• Bo 105P/PAH-1A1 : Improved anti-tank version for the German Army, fitted with six HOT missile tubes.
  • Bo 105P/PAH-1 Phase 2 : Proposed night attack version for the German Army.
  • Bo 105P/BSH Propoesed escort version for the German Army, armed with Stinger air-to-air missiles.
  • Bo 105M : With its army designation "VBH" (Verbindungshubschrauber; 'connection chopper'), is a light transport and surveillance helicopter. They were outphased and replaced by disarmed and modified PAH1.
  • Bo 105/Ophelia : Test and trials aircraft fitted with a mast-mounted sight.
  • Bo 105ATH : Anti-tank version for the Spanish Army.
  • Bo 105GSH : Armed scout version for the Spanish Army.
  • Bo 105LOH : Observation version for the Spanish Army.
  • Bo 105MSS : Maritime version, fitted a search radar.
  • NBO-105 : Manufactured by IPTN under licence from MBB (now Eurocopter) since 1976; only rotors and transmission now supplied by Germany; originally NBO-105 CB, but stretched NBO-105 CBS available from 101st aircraft onwards.
  • NBO-105S : Stretched version.
  • BO 105 Executaire: Boeing Vertol and Carson Helicopters manufactured a 24.5 cm stretched version of the Bo 105 under license as the Executaire in an attempt to break into the U.S. light helicopter market, but sales were dismal.[5][6]
  • Bo 105E-4 : 12 German Army Bo-105P upgraded and overhauled for a 10 million euro contract and donated to Albania first batch delivered in 2006, the helicopters have better performance and avionics. The conversion of other BO-105 helicopters from the German Armed Forces is also under consideration with a view to future sales.[7]
  • EC-Super Five : High performance version of the Bo 105CBS.

Operators

The first Bo 105E-4 that entered service with the Albanian Air Brigade in 2006
Canadian Coast Guard Bo 105
Mexican Navy BO-105 in 2009
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Military

 Albania
 Bahrain
FlagofBophuthatswana.png Bophuthatswana
 Brunei
 Chile
 Colombia
 Germany
 Indonesia
 Iraq
 Jordan
 Kenya
 Lesotho
 Mexico
 Netherlands
 Niger
 Nigeria
 Papua New Guinea
 Peru
 Philippines
  • Philippine Navy, 3 Helicopters, used in Search and Rescue, recon & liaison duties
 Sierra Leone
 South Korea
 Spain
 Sudan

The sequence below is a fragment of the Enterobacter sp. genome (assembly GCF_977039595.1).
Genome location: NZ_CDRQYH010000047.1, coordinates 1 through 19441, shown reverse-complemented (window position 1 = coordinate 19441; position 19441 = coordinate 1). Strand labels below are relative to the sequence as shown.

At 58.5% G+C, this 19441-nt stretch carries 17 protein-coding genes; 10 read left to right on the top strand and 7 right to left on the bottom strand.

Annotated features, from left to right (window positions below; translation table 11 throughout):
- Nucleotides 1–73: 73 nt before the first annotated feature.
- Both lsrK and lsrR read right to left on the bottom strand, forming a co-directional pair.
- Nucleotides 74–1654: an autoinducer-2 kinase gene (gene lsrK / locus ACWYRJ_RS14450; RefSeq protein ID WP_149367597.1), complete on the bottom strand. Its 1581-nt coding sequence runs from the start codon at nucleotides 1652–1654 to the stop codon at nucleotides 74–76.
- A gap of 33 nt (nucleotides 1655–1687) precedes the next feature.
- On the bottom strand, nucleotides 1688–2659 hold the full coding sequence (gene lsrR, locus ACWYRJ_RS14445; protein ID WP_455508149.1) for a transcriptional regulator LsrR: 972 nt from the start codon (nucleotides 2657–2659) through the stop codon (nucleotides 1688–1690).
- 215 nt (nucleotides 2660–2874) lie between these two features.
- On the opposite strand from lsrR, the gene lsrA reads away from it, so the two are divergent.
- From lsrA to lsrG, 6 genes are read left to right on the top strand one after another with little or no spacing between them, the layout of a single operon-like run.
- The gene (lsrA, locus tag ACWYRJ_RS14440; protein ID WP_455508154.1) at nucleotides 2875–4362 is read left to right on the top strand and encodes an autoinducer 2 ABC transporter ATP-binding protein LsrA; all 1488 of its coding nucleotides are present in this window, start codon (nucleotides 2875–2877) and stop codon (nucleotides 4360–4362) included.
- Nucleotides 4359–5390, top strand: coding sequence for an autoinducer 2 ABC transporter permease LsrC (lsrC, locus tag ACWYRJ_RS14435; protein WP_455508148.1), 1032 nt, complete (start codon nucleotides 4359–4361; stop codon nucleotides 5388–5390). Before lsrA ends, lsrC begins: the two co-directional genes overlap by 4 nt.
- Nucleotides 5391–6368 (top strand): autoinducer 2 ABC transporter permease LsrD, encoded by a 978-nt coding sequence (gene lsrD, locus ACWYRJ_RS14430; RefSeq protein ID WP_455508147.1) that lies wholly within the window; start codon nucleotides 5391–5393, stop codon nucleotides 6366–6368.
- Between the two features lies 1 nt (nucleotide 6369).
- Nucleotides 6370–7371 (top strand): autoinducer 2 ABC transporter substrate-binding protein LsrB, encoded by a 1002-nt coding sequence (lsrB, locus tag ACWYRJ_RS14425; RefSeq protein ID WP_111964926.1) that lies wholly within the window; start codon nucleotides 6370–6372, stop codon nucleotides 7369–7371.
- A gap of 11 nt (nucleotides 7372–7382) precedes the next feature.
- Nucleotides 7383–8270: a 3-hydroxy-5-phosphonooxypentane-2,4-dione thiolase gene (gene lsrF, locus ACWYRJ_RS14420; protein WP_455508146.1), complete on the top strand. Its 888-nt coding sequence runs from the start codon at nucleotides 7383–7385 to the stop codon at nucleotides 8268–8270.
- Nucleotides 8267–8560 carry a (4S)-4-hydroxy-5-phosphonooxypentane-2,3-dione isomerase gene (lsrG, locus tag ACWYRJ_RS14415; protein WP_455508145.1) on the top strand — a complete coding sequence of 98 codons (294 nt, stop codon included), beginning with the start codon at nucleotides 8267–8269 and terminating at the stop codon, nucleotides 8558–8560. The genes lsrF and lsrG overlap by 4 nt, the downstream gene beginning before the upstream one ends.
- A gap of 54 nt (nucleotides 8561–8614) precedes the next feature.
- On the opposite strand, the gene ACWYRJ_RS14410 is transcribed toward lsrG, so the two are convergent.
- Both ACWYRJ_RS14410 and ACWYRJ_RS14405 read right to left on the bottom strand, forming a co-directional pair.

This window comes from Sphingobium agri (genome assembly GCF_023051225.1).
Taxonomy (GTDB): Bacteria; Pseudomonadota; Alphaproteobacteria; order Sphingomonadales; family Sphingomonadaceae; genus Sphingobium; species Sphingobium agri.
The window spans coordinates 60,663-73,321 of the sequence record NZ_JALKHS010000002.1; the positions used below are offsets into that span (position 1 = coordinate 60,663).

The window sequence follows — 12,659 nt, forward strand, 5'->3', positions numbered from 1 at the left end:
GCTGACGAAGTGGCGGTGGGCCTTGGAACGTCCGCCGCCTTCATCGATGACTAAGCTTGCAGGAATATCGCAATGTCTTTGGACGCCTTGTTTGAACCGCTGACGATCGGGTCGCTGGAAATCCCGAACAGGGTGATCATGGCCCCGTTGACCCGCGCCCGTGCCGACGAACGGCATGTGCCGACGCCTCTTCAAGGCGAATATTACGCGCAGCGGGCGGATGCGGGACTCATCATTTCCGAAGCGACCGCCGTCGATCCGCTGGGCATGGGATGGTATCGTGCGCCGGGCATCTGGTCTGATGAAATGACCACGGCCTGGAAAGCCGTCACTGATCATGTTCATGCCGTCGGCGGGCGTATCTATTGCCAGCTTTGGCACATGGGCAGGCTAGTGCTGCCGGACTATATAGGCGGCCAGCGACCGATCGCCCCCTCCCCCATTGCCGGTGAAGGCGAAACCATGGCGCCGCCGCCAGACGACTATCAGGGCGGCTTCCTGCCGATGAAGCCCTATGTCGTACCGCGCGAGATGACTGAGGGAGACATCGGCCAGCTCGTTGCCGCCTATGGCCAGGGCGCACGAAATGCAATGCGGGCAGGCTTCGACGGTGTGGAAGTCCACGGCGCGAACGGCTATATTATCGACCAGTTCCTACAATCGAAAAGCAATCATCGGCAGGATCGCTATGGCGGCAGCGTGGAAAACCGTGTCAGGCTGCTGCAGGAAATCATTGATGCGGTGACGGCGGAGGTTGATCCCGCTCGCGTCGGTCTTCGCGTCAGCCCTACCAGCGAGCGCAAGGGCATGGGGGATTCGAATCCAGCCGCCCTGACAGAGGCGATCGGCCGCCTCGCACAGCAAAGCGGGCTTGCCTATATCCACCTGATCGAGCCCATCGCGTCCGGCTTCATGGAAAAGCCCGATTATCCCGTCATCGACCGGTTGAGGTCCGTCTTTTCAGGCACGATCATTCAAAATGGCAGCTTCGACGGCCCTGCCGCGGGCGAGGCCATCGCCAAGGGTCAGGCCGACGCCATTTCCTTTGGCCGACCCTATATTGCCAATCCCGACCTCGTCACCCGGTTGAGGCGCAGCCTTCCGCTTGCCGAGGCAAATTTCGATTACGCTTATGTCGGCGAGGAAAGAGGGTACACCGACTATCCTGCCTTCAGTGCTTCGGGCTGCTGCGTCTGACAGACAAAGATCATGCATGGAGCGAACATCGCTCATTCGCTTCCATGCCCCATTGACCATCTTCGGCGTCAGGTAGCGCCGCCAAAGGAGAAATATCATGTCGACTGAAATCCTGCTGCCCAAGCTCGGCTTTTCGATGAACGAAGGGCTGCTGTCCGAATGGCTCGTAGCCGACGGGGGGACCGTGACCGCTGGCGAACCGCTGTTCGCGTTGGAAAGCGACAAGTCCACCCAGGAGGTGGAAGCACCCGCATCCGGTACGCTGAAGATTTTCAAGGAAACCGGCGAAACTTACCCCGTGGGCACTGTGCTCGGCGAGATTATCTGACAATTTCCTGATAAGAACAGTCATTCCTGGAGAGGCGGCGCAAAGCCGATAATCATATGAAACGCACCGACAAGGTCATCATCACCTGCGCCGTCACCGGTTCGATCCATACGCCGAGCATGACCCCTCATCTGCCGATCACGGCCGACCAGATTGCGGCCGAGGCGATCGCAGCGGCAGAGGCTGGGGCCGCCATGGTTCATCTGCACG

Sweden
 Trinidad and Tobago
 United Arab Emirates
 Uruguay

Civilian

Russian MBB Bo-105 at HeliRussia 2008
 Argentina
 Austria
  • Red Bull Aerobatics Team
 Canada
Canadian Coast Guard
  • Dam Helicopters
 Chile

DAP Helicópteros

  • Aerocardal
  • LASSA, Línea de Aeroservicios S.A.
 Czech Republic
 Germany
 Greece
 Indonesia
 Israel
 Iran
  • TARo HELICOPTER
 Jordan
  • Jordanian Police
 Hungary
 Netherlands
 Peru
  • Policia Nacional
 Philippines
 Russia
  • Uralhelicom
 Spain
 Trinidad and Tobago
 Turkey

Redstar Aviation

 South Africa
 United Kingdom
  • Veritair (Cardiff)
 United States

Accidents and incidents

  • 2 October 2005 – A Bo 105S, operated by AMS Air Ambulance, crashed into a mountain side in the Western Cape, South Africa while evacuating a road accident patient. The crash was fatal to all 4 occupants of the craft.[8]

Specifications (Bo 105CB)

MBB Bo 105.png

Data from Jane's All the World's Aircraft 1988-89 [9]

General characteristics

  • Crew: 1 or 2 pilots
  • Capacity: 4
  • Length: 11.86 m (38 ft 11 in)
  • Rotor diameter: 9.84 m (32 ft 3½ in)
  • Height: 3.00 m (9 ft 10 in)
  • Disc area: 76.05 m² (818.6 ft²)
  • Airfoil: NACA 23012
  • Empty weight: 1,276 kg (2,813 lb)
  • Max takeoff weight: 2,500 kg (5,511 lb)
  • Powerplant:Allison 250-C20B turboshaft engines, 313 kW (420 shp) each

Performance

Armament

See also

Related development

Comparable aircraft

Related lists

References

  • Apostolo, Giorgio (1984). The illustrated encyclopedia of helicopters. New York: Bonanza Books. ISBN 0517439352. 
  • Taylor, John W R (editor) (1988). Jane's All the World's Aircraft 1988-89. Coulsdon, Surrey, UK: Jane's Information Group. ISBN 0 7106-0867-5. 

External links